Reginald John Culverwell was born in Long Crendon on 27th December 1893 where his father George was a farm labourer, and later coachman. His mother was Sarah Ann Culverwell (nee Kirk). John was a pupil at Lord Williams’s school in Thame and in 1911 he was studying to be a teacher.
He enlisted with the 4th Battalion Oxf & Bucks in late 1913/early 1914, service number 1958. At that time this was a territorial battalion, but in August 1914 it was fully mobilised as the 1/4th Battalion, and spent the next few months training near the village of Writtle in Essex, before embarking to France in March 1915 with the 145th (South Midland) Brigade.
In August 1915, the battalion was in trenches at Hebuterne, a few miles north of Albert. Reginald, at that time serving with “D” Company, was wounded by a shell, reportedly struck by shrapnel as he was entering a dugout. He was taken to the 2nd South Midland Field Ambulance, where he died of his wounds on 17th August 1915. Being unmarried, his accrued pay and war gratuity, totalling £10 10s 8d was sent to his father.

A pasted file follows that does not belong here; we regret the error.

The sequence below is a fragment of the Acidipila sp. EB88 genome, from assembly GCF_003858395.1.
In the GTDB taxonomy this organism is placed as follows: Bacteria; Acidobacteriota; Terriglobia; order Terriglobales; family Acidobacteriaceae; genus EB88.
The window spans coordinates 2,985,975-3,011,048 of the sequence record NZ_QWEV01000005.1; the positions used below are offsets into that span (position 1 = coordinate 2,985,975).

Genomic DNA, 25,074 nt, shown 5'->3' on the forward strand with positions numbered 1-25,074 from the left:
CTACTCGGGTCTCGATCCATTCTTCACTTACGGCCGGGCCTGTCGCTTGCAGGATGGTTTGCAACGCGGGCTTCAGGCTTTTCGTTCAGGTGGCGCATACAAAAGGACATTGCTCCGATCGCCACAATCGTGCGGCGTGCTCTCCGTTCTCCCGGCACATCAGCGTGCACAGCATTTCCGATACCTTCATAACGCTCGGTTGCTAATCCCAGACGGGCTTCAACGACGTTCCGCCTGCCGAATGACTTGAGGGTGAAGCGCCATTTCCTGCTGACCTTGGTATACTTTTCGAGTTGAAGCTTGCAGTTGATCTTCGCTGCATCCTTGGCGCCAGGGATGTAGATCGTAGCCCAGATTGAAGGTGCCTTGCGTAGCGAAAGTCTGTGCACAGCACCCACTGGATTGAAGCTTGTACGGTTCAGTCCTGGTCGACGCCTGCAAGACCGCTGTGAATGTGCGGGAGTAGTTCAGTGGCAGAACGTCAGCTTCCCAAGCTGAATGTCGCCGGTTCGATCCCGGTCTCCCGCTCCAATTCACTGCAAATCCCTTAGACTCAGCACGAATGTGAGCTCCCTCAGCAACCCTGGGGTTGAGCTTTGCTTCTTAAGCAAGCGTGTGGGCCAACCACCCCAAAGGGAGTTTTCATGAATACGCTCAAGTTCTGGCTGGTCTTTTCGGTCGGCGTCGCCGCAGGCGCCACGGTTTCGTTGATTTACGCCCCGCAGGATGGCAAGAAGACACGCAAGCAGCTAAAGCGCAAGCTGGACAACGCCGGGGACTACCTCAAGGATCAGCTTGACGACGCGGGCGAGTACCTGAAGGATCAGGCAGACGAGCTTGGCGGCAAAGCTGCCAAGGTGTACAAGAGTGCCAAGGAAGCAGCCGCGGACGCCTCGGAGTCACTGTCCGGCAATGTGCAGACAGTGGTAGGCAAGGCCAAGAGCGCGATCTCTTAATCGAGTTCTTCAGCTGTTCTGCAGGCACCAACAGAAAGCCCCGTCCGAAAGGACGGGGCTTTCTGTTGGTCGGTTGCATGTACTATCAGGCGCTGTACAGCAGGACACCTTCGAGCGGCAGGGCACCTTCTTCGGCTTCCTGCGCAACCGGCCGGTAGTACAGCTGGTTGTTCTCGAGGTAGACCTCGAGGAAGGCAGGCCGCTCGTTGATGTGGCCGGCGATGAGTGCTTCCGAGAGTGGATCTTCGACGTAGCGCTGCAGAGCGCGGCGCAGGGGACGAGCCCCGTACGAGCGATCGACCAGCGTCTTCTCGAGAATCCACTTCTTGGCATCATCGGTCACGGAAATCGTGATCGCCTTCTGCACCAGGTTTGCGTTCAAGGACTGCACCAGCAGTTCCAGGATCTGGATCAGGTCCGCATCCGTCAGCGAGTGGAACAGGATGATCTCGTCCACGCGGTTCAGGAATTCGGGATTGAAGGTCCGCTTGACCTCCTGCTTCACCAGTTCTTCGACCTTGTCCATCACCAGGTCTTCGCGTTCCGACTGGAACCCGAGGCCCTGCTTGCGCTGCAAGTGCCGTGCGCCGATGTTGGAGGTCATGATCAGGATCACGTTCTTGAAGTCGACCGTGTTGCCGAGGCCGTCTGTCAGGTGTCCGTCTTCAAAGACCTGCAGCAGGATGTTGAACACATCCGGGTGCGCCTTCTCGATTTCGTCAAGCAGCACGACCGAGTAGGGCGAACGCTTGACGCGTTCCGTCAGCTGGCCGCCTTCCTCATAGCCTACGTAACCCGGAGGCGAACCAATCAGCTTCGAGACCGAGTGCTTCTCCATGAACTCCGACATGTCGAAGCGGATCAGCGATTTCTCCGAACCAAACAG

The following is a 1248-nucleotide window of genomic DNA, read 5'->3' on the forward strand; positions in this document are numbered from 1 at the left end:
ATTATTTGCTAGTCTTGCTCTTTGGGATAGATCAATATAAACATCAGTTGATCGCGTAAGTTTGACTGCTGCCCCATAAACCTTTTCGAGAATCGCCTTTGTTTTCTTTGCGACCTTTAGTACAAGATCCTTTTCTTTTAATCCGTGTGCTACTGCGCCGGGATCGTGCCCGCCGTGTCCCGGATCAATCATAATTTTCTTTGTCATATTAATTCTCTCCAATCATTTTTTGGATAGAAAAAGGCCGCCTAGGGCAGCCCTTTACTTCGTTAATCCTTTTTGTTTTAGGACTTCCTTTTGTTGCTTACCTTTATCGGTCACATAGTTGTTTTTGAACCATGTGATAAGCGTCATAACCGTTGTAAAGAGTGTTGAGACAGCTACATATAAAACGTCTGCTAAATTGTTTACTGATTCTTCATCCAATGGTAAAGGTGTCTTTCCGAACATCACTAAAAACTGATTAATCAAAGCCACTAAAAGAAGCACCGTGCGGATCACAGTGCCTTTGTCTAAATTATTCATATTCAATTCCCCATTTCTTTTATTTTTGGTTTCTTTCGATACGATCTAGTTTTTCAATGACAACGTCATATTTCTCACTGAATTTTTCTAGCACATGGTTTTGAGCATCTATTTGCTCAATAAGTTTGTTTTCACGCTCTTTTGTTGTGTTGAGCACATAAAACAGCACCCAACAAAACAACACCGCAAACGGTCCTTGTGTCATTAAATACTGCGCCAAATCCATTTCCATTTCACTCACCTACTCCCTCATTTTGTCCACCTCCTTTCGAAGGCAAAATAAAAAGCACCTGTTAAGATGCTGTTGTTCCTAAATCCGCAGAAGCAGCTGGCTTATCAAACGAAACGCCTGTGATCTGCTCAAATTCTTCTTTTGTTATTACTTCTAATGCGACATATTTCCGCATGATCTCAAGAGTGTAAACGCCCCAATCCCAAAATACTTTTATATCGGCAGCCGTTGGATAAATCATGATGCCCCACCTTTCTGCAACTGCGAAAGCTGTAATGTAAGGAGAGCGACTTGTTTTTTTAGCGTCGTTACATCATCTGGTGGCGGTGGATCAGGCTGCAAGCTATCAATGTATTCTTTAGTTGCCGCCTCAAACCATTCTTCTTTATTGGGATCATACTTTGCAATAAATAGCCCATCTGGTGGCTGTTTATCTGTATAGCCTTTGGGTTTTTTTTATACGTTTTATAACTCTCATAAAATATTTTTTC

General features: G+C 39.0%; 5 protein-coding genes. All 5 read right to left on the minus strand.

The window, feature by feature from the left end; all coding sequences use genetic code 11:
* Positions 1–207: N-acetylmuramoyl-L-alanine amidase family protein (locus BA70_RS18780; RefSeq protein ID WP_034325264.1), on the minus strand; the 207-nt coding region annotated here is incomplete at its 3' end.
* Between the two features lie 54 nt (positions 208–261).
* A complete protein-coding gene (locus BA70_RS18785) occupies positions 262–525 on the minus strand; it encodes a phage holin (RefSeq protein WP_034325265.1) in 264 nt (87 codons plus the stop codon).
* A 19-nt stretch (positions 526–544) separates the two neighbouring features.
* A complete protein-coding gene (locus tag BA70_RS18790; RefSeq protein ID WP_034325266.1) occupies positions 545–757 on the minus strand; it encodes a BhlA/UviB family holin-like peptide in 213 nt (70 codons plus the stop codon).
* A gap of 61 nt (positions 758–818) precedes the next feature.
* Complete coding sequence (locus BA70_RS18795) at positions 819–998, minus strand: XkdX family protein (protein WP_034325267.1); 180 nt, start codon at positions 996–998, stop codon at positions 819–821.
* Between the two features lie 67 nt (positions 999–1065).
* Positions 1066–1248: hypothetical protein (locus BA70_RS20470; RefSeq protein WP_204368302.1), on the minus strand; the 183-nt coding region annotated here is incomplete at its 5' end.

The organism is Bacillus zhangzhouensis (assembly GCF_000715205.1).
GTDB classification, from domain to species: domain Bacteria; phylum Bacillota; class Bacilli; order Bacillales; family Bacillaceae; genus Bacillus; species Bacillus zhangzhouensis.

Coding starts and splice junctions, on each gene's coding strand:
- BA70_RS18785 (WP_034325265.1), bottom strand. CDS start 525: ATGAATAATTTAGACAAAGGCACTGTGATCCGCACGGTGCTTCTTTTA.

He is buried at the Louvencourt Military Cemetery, Somme, France and his name is on the war memorials at Nether Winchendon and Long Crendon. In Thame, he is remembered on the Lord Williams’s Grammar School memorial board.
The Thame Remembers Cross was delivered to Louvencourt Military Cemetery, Somme, France on 18th April 2015 by Margaret Bretherton (Thame Remembers)